“Everywhere we see Western illusions colliding with reality, as when the reckless bid to suck Ukraine into the EU and Nato inevitably provoked a response from President Putin and a Russian sense of national interest that has left us looking pathetically impotent.” Christopher Booker
“The very fact that it was the West that had dreamed up this [global warming] scare in the first place was yet another symptom of how easily we fall for illusions.” Ibid
In 2015 we witness a rare geopolitcal power shift – and in the face of every kind of new external challenge the leaders of the EU and the USA have never looked weaker or more bemused
As we enter this new year, what is the most significant feature of how the world is changing that went almost unnoticed in the year just ended? Two events last autumn might have given us a clue.
One was the very peculiar nature of that state visit in October, when the president of China was taken in a golden coach to stay at Buckingham Palace, down a Mall lined with hundreds of placard-waving pro‑China stooges, while the only people manhandled away by Chinese security guards were a few protesters against China’s treatment of Tibet and abuses of human rights.
Led by David Cameron, our politicians could not have fawned more humiliatingly on the leader of a country whose economy, before its recent wobbles, was predicted by the IMF to overtake that of the US as the largest in the world in 2016. While Britain once led the world in steel‑making and the civil use of nuclear power, the visit coincided with the crumbling of the remains of our steel industry before a flood of cheap Chinese steel, as our politicians pleaded for China’s help in building, to an obsolete design, the most costly nuclear power station in the world.
Three weeks later came the rather less prominent visit of Narendra Modi, prime minister of India, whose even faster-growing economy is predicted by financial analysts to become bigger than Britain’s within three years, and to overtake China’s as the world’s largest in the second half of the century.
What we were seeing in 2015, more than ever before, were the signs of one of history’s great geopolitical shifts, as the centuries-old hegemony of the West gives way to the new powerhouses of the outside world.
In the face of every kind of new external challenge, the leaders of the EU and the USA have never looked weaker or more bemused – as over how to deal with the flood of refugees and the terrorist threat unleashed from a Middle East reduced to chaos by our vainglorious interventions in Iraq, Afghanistan and Libya. Never have our politicians and political institutions been held in less respect.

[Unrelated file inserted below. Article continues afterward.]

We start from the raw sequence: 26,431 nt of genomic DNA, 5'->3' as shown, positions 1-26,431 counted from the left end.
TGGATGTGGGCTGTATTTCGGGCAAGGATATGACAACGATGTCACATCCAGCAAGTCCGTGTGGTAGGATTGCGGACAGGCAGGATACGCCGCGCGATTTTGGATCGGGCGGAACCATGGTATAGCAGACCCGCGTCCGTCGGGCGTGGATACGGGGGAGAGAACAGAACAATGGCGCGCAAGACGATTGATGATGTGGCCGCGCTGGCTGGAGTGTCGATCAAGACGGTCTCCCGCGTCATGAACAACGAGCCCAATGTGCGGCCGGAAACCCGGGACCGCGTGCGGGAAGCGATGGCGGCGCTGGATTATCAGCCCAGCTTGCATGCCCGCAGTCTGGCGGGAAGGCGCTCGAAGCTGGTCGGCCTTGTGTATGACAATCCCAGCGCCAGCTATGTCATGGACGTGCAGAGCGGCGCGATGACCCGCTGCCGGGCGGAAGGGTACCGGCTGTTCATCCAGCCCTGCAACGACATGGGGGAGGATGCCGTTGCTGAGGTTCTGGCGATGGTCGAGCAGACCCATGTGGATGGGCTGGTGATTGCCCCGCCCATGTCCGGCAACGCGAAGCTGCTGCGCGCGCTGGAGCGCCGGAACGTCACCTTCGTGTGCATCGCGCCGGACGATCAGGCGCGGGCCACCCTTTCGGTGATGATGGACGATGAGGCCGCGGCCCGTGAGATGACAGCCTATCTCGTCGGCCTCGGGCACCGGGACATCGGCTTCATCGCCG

Everywhere we see Western illusions colliding with reality, as when the reckless bid to suck Ukraine into the EU and Nato inevitably provoked a response from President Putin and a Russian sense of national interest that has left us looking pathetically impotent. Likewise, in his support for Syria’s President Assad, Putin has run rings round the West, just as the murderous regime in Iran ran rings round us in that recent “nuclear deal”, so meaningless that Iran’s “moderate” President Rouhani never even bothered to sign it, almost immediately authorising two illegal tests of nuclear-capable missiles, knowing that no action from the West would follow.
We then saw that even more meaningless “non-binding” deal in Paris, supposed to save the world from global warming. The very fact that it was the West that had dreamed up this scare in the first place was yet another symptom of how easily we fall for illusions; and again it was the outside world, led by China and India, that refused to buy such nonsense.
We might well be haunted by the brilliant title of that otherwise not very good book written by Otto Spengler in the Twenties, Der Untergang des Abendlandes (The Decline of the West). All civilisations, as we know, eventually decline, and Spengler’s title was just 90 years ahead of its time.
The reason why we do not see just how far our spoiled, emasculated, de‑spiritualised societies in the West have lost the plot is that they are the bubble we live in. But these days there is a great big world out there, much less sentimental and much tougher than what we have become used to. Over the coming years, our world is going to change more than we can imagine.